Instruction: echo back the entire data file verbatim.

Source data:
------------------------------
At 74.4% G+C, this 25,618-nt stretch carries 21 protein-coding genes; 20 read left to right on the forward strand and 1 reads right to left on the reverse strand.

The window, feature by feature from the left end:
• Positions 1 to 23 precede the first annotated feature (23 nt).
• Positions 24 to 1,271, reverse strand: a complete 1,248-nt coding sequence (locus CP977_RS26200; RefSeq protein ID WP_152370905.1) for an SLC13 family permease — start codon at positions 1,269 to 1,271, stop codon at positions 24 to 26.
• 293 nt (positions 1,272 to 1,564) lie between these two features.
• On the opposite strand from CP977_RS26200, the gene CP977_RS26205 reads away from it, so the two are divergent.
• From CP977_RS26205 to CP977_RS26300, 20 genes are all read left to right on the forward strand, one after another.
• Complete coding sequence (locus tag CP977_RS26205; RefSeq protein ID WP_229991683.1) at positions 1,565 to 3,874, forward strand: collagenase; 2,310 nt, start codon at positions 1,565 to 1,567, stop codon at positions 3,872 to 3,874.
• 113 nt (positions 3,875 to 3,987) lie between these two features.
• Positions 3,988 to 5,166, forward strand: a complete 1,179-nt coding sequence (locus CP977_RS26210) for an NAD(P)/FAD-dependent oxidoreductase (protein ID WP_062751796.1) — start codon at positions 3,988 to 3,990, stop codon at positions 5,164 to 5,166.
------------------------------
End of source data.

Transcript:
At 74.4% G+C, this 25,618-nt stretch carries 21 protein-coding genes; 20 read left to right on the forward strand and 1 reads right to left on the reverse strand.

The window, feature by feature from the left end:
• Positions 1 to 23 precede the first annotated feature (23 nt).
• Positions 24 to 1,271, reverse strand: a complete 1,248-nt coding sequence (locus CP977_RS26200; RefSeq protein ID WP_152370905.1) for an SLC13 family permease — start codon at positions 1,269 to 1,271, stop codon at positions 24 to 26.
• 293 nt (positions 1,272 to 1,564) lie between these two features.
• On the opposite strand from CP977_RS26200, the gene CP977_RS26205 reads away from it, so the two are divergent.
• From CP977_RS26205 to CP977_RS26300, 20 genes are all read left to right on the forward strand, one after another.
• Complete coding sequence (locus tag CP977_RS26205; RefSeq protein ID WP_229991683.1) at positions 1,565 to 3,874, forward strand: collagenase; 2,310 nt, start codon at positions 1,565 to 1,567, stop codon at positions 3,872 to 3,874.
• 113 nt (positions 3,875 to 3,987) lie between these two features.
• Positions 3,988 to 5,166, forward strand: a complete 1,179-nt coding sequence (locus CP977_RS26210) for an NAD(P)/FAD-dependent oxidoreductase (protein ID WP_062751796.1) — start codon at positions 3,988 to 3,990, stop codon at positions 5,164 to 5,166.